Record low Arctic sea ice
Arctic sea ice hit record low levels, as the region experienced what scientists are calling a “warm, crazy winter”.
High temperatures over the Arctic Ocean led to record low amounts of sea ice for the second year running, with researchers from The National Snow and Ice Data Centre (NSIDC) warning that this could be part of a long term trend.
The Telegraph report that ice covered 5,000 square miles less than in 2015, which was previously a record low. Taken longer term, the figure for 2016 was 431,000 square miles less than the 30 year average.
NSIDC director Mark Serreze said: “I’ve never seen such a warm, crazy winter in the Arctic. The heat was relentless.”
The news comes as energy firms continue to pursue oil exploration in the Arctic, despite poor prices.
Italian firm Eni’s project off the coast of Norway has been marked by severe delays and cost overruns, but the company remains determined to drill in the region.
Oil prices back below $40 a barrel
Oil prices slumped again this morning, with investors concerned that the slight rally in the price of crude in 2016 may be petering out.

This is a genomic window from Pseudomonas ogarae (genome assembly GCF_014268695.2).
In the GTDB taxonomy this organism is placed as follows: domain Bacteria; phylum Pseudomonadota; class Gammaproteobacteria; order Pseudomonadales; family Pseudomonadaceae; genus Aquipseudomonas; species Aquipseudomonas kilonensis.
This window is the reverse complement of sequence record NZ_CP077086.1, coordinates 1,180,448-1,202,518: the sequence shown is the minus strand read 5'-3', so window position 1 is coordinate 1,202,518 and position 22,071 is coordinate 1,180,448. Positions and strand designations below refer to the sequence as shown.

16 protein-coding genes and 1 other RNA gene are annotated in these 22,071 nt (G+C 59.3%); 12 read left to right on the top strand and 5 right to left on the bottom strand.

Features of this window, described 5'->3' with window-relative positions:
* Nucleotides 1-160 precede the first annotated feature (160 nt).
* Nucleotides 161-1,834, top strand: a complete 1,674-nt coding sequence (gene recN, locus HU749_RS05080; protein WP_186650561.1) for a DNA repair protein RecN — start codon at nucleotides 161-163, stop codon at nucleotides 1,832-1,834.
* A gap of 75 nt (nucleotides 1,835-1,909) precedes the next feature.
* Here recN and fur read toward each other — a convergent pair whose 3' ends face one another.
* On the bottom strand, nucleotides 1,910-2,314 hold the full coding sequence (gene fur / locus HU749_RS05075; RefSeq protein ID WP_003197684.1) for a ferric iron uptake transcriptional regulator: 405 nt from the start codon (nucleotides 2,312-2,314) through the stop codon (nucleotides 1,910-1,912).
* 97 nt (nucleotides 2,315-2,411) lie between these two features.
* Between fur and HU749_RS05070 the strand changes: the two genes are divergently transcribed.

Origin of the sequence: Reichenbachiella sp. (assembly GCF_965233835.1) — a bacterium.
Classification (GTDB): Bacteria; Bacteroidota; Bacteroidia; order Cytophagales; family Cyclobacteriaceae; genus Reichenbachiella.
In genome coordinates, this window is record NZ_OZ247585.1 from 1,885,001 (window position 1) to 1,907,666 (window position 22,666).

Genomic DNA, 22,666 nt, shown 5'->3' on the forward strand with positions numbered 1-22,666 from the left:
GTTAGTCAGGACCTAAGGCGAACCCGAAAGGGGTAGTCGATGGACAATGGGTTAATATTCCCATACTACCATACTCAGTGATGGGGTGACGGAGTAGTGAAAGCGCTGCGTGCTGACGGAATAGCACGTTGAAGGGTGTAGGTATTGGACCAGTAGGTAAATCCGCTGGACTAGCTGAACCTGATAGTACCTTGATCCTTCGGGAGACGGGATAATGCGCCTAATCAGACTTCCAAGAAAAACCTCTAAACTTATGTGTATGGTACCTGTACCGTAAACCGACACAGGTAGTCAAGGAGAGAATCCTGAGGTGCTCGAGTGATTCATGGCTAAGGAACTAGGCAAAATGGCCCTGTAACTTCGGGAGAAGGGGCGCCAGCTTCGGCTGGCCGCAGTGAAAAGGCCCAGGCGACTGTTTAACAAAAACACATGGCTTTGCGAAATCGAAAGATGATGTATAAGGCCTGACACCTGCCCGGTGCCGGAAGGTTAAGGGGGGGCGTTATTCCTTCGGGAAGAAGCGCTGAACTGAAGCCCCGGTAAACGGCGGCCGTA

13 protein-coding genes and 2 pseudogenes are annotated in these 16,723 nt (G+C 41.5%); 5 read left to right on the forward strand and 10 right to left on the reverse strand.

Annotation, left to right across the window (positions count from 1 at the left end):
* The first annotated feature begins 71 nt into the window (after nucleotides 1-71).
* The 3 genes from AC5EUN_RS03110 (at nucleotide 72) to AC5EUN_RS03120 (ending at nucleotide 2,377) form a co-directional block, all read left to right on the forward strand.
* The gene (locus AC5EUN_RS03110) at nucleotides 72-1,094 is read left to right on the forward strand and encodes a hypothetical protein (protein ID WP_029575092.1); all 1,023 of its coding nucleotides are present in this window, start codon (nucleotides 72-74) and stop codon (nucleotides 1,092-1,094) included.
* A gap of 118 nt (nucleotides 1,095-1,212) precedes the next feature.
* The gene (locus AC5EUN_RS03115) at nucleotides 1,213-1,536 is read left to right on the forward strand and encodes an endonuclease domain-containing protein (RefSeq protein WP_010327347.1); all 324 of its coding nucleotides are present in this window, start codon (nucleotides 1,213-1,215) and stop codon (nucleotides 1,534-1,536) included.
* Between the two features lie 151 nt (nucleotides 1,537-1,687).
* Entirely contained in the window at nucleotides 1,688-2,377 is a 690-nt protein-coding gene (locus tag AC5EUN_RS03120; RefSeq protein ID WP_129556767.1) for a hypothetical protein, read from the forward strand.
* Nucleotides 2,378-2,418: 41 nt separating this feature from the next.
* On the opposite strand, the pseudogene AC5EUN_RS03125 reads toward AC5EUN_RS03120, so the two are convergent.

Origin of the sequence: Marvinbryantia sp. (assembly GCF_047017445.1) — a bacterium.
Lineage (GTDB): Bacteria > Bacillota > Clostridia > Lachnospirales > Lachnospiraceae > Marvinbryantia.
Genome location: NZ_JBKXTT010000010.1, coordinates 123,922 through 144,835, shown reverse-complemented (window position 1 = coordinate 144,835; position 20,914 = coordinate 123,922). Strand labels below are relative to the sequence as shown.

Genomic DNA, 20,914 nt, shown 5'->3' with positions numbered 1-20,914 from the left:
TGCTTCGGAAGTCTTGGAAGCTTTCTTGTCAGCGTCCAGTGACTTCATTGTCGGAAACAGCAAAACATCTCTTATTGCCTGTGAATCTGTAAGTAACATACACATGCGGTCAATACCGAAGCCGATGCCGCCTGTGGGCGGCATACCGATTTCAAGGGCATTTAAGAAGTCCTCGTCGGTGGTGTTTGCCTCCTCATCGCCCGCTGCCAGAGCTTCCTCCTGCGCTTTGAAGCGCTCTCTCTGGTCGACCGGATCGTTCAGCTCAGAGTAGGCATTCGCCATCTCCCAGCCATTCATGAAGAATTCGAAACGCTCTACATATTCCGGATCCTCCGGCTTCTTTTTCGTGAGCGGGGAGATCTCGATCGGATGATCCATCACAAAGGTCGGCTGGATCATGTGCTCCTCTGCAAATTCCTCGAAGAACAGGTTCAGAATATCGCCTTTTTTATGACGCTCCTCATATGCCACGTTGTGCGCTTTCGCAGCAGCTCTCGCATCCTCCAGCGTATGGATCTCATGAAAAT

Analysts are concerned that US commercial crude stockpiles are set to reach record highs for a seventh successive week, leading to falling oil prices.
Brent LCOc1 and US oil CLc1 fell to $39.92 and $39.09, respectively. According to Reuters, data released by the American Petroleum Institute (API) and the U.S. Department of Energy’s Energy Information Administration (EIA), estimated that US crude stocks rose 3.2 million barrels, on average last week.
The news comes as Credit Suisse predicts that demand for oil will grow this year, with the price of a barrel likely to rise to $50 a barrel by May.
Bloomberg report the following cheery assessment from the Bank’s chief global energy economist Jan Stuart: “Oil demand growth is alive and well. We think that with hindsight this winter will look like a dip in an otherwise still unfolding fairly strong growth trend that is partly fuelled by the ongoing economic recovery of in North America and Europe and longer standing trends across key emerging market economies.”
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